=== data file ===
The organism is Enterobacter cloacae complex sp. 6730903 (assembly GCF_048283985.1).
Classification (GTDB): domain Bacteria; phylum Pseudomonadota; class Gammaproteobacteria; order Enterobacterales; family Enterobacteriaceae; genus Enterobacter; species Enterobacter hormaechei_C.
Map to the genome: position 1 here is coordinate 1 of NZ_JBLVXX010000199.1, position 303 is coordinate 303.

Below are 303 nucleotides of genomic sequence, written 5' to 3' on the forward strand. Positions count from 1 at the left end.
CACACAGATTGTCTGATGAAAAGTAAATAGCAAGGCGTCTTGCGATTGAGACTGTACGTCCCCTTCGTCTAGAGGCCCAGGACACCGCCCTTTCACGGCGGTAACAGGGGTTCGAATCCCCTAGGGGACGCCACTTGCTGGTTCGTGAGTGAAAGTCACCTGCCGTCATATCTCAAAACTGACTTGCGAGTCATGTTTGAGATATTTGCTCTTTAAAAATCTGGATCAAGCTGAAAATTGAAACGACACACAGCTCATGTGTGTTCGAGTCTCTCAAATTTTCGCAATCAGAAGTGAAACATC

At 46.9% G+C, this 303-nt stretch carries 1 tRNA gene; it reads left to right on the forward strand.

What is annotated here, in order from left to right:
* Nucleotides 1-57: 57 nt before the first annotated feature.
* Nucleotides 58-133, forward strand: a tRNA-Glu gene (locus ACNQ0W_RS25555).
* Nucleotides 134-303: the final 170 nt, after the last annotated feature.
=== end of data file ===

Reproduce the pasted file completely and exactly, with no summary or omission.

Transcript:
The organism is Enterobacter cloacae complex sp. 6730903 (assembly GCF_048283985.1).
Classification (GTDB): domain Bacteria; phylum Pseudomonadota; class Gammaproteobacteria; order Enterobacterales; family Enterobacteriaceae; genus Enterobacter; species Enterobacter hormaechei_C.
Map to the genome: position 1 here is coordinate 1 of NZ_JBLVXX010000199.1, position 303 is coordinate 303.

Below are 303 nucleotides of genomic sequence, written 5' to 3' on the forward strand. Positions count from 1 at the left end.
CACACAGATTGTCTGATGAAAAGTAAATAGCAAGGCGTCTTGCGATTGAGACTGTACGTCCCCTTCGTCTAGAGGCCCAGGACACCGCCCTTTCACGGCGGTAACAGGGGTTCGAATCCCCTAGGGGACGCCACTTGCTGGTTCGTGAGTGAAAGTCACCTGCCGTCATATCTCAAAACTGACTTGCGAGTCATGTTTGAGATATTTGCTCTTTAAAAATCTGGATCAAGCTGAAAATTGAAACGACACACAGCTCATGTGTGTTCGAGTCTCTCAAATTTTCGCAATCAGAAGTGAAACATC

At 46.9% G+C, this 303-nt stretch carries 1 tRNA gene; it reads left to right on the forward strand.

What is annotated here, in order from left to right:
* Nucleotides 1-57: 57 nt before the first annotated feature.
* Nucleotides 58-133, forward strand: a tRNA-Glu gene (locus ACNQ0W_RS25555).
* Nucleotides 134-303: the final 170 nt, after the last annotated feature.